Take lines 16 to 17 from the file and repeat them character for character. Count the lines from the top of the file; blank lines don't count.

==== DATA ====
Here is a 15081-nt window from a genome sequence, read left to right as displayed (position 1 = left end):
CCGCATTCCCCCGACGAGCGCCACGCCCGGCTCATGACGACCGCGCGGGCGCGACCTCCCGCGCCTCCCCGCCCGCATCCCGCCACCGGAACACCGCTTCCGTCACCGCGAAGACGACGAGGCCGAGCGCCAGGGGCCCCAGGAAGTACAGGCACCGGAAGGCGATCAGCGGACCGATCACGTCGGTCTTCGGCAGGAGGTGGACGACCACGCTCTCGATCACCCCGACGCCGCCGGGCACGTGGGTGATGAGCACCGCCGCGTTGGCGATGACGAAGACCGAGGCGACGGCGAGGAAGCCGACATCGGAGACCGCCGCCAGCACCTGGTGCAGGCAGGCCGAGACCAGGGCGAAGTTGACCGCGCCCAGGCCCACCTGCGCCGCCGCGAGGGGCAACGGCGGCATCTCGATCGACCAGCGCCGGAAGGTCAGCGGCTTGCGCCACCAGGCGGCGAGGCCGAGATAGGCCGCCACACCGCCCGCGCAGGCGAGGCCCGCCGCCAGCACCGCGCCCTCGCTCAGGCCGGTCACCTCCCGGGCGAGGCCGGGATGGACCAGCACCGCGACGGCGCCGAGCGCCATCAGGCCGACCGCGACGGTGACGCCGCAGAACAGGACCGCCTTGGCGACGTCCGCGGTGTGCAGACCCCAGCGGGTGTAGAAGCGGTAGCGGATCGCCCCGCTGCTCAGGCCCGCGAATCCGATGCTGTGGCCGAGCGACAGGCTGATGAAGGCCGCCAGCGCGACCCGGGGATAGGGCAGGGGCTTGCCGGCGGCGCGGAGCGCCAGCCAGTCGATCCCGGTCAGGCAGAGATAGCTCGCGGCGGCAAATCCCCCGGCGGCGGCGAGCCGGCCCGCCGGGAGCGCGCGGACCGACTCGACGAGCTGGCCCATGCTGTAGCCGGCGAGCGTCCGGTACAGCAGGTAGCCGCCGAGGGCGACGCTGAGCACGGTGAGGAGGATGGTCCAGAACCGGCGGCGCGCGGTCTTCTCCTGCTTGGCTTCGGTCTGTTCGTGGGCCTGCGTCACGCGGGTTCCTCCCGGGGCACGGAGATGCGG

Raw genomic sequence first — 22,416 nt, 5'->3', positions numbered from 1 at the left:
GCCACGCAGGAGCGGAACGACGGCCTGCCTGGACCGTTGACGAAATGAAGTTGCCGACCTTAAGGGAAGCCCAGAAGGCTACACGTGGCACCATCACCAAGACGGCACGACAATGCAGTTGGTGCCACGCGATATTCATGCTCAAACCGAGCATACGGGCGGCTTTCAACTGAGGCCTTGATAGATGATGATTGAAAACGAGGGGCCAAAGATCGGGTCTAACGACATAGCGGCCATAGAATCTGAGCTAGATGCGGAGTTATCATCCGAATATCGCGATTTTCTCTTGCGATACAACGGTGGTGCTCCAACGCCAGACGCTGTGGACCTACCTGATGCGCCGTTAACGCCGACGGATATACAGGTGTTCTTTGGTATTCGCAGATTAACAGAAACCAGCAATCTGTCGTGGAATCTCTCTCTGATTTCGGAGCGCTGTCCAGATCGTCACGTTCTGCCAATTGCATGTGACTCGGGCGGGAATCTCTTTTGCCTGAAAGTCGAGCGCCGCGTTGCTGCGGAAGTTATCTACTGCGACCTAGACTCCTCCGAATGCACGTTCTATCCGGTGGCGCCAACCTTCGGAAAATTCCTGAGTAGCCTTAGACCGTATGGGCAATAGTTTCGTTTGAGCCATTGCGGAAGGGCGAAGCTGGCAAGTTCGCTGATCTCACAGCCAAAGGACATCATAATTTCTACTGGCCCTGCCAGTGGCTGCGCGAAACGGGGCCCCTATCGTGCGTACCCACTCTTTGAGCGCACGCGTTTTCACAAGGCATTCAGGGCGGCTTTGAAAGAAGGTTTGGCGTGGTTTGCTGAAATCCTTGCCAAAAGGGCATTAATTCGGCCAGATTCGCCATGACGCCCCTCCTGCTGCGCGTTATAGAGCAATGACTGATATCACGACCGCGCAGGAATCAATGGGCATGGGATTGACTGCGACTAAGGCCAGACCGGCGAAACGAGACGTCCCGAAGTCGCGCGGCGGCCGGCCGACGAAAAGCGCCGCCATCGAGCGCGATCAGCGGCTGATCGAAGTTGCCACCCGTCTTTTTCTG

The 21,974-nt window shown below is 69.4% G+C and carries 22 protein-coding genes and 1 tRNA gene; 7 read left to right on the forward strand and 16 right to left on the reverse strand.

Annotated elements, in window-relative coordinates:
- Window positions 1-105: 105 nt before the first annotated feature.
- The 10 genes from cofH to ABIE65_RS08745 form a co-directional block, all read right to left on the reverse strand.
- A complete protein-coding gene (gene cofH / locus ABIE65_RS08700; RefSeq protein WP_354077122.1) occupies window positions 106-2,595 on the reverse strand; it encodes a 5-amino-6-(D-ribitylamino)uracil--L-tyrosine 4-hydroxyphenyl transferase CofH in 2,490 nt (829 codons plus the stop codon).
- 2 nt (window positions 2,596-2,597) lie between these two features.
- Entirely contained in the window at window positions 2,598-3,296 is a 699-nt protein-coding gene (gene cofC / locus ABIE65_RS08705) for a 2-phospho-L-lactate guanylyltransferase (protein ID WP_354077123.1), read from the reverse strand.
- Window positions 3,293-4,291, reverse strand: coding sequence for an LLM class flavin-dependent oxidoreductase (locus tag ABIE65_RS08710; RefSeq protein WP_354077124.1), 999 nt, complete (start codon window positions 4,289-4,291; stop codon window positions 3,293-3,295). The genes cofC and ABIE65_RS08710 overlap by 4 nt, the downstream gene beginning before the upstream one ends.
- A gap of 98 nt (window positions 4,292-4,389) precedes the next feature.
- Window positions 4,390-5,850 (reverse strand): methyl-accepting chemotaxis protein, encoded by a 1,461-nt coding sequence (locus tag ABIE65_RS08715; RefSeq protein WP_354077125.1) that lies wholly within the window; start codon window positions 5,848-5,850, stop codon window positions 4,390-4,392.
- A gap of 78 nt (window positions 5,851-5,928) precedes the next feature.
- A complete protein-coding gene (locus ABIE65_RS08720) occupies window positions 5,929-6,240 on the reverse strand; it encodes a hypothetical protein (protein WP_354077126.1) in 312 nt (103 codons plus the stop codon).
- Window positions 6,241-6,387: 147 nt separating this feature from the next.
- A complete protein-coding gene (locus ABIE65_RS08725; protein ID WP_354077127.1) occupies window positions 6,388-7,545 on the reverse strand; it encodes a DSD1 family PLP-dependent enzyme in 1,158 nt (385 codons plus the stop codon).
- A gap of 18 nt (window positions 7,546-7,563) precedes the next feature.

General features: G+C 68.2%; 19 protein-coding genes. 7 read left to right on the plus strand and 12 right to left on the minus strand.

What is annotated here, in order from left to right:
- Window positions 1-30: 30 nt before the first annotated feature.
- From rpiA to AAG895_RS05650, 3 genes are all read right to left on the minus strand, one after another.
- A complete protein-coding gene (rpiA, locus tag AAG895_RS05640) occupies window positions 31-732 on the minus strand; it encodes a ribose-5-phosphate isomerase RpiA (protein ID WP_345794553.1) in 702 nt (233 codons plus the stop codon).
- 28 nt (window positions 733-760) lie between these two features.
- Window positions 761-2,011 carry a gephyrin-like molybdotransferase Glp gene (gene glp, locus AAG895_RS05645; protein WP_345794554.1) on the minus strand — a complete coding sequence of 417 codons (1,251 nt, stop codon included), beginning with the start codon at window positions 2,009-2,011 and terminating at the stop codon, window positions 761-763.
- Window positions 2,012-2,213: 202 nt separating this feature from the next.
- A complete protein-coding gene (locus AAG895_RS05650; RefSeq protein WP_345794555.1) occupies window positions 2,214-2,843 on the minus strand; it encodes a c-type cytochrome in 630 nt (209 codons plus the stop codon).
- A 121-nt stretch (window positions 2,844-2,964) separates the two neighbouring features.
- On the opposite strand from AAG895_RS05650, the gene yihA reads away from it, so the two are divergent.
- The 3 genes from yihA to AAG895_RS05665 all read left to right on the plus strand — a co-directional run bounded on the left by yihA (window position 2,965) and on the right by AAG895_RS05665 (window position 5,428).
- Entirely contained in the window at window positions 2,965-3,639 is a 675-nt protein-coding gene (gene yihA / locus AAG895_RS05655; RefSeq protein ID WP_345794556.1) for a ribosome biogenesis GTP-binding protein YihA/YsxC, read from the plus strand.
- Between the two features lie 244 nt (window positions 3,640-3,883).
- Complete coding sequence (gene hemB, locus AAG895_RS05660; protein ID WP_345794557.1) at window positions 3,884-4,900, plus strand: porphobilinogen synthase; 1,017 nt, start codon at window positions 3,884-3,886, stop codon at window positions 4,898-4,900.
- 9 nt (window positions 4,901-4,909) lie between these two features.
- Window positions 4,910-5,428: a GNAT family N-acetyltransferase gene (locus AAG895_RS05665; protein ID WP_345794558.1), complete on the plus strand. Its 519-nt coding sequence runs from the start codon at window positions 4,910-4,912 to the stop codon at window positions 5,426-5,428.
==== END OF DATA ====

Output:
- A complete protein-coding gene (locus ABIE65_RS08720) occupies window positions 5,929-6,240 on the reverse strand; it encodes a hypothetical protein (protein WP_354077126.1) in 312 nt (103 codons plus the stop codon).
- Window positions 6,241-6,387: 147 nt separating this feature from the next.